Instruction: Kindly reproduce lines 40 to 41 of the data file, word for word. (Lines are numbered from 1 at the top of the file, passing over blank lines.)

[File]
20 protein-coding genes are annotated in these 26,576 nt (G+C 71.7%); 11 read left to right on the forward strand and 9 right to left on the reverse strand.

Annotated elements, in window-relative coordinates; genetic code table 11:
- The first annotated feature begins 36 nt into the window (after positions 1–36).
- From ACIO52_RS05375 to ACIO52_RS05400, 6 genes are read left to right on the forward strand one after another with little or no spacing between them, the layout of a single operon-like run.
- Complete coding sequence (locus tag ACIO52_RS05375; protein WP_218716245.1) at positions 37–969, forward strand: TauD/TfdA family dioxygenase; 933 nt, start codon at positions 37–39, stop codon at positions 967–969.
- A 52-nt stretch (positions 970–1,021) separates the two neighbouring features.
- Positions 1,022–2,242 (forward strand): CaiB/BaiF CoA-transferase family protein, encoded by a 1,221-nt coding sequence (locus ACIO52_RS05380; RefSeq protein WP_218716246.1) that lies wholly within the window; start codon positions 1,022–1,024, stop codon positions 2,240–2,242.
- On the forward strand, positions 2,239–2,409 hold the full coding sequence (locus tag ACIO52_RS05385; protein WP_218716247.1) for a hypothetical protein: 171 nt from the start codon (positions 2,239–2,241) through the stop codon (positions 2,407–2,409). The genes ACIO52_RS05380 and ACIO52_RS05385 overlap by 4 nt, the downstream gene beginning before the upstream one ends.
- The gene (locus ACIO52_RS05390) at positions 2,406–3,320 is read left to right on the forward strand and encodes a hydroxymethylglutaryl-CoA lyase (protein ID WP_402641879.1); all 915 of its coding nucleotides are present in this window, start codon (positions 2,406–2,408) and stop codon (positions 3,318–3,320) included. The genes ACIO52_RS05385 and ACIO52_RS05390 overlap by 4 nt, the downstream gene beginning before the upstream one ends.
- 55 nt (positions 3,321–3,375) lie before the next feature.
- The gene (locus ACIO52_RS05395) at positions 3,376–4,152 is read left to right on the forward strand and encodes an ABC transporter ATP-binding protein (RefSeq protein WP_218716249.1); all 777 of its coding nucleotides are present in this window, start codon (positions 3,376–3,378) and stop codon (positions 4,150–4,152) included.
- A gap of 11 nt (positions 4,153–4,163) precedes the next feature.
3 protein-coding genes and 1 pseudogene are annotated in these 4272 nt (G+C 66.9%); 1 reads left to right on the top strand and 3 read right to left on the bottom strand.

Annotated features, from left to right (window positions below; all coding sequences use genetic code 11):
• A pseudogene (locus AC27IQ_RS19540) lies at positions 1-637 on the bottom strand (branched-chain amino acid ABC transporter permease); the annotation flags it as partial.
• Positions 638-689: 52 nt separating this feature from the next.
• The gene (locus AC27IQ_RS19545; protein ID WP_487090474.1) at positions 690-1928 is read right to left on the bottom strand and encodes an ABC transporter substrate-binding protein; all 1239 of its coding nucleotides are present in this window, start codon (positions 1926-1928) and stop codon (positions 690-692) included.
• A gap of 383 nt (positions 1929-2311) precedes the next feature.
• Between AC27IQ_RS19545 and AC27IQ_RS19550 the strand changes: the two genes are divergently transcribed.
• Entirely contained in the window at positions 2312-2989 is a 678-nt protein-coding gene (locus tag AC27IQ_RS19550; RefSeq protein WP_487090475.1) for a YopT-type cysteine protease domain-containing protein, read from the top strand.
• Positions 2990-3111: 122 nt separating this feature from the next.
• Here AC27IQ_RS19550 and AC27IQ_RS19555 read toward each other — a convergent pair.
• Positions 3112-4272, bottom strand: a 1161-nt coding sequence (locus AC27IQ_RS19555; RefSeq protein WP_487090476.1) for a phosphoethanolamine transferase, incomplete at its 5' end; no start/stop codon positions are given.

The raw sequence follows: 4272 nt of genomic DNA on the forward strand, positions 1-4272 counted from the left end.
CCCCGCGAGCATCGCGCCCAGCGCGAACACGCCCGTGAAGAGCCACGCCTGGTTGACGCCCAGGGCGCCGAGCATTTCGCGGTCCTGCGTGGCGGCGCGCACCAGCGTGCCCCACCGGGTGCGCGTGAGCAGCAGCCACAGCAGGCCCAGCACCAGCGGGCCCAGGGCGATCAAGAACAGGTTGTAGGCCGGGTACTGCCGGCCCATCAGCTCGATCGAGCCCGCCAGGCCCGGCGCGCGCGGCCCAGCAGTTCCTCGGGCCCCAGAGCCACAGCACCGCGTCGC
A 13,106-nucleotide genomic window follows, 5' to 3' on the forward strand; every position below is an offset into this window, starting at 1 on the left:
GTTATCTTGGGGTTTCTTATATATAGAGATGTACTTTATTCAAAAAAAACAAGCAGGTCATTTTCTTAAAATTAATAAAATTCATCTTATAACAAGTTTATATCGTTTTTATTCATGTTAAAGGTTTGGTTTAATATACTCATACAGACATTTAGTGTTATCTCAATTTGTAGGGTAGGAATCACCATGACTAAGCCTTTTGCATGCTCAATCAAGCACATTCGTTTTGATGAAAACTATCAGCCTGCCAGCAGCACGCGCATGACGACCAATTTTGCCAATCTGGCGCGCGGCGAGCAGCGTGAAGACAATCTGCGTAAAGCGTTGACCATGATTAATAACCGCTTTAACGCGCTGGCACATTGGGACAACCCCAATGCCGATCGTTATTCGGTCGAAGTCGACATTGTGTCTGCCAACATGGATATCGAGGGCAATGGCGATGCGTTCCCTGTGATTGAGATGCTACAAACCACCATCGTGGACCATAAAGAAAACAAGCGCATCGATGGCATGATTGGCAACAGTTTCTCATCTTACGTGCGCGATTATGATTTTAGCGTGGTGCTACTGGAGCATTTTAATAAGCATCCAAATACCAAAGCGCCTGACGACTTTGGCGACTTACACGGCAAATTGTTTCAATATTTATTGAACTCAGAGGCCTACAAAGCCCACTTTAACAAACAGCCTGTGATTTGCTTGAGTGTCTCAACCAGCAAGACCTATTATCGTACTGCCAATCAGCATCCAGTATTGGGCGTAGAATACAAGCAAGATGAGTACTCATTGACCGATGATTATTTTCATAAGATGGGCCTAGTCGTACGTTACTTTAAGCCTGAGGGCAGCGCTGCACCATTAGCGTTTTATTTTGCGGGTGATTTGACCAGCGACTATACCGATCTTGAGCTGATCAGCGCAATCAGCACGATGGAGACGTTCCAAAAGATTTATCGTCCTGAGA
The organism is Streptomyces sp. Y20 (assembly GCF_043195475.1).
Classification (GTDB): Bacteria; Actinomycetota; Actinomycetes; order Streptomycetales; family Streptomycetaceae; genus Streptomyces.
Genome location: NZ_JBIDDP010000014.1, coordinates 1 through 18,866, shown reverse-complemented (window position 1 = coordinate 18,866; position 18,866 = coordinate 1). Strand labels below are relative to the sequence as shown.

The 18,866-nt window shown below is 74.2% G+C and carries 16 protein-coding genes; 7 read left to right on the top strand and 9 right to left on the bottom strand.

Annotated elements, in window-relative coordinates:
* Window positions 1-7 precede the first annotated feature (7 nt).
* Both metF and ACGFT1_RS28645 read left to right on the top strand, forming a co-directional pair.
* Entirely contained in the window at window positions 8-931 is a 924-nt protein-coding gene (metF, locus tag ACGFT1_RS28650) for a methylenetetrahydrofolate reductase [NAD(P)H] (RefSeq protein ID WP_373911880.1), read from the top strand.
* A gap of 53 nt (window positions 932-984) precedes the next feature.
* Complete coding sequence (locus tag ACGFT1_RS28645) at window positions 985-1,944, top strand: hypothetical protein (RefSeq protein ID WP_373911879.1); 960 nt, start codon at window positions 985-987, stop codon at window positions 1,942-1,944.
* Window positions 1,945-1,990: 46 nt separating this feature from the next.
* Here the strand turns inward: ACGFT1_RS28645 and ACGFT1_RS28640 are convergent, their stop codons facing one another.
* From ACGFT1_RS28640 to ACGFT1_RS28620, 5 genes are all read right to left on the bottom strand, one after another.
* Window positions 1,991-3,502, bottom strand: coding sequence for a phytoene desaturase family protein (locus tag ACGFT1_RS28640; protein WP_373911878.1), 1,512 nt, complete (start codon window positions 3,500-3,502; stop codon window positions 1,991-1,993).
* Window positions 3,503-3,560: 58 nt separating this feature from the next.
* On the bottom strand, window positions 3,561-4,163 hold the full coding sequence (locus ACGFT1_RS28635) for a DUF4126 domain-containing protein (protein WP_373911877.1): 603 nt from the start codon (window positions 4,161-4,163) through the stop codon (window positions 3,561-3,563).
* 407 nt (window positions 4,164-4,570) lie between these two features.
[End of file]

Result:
* From ACGFT1_RS28640 to ACGFT1_RS28620, 5 genes are all read right to left on the bottom strand, one after another.
* Window positions 1,991-3,502, bottom strand: coding sequence for a phytoene desaturase family protein (locus tag ACGFT1_RS28640; protein WP_373911878.1), 1,512 nt, complete (start codon window positions 3,500-3,502; stop codon window positions 1,991-1,993).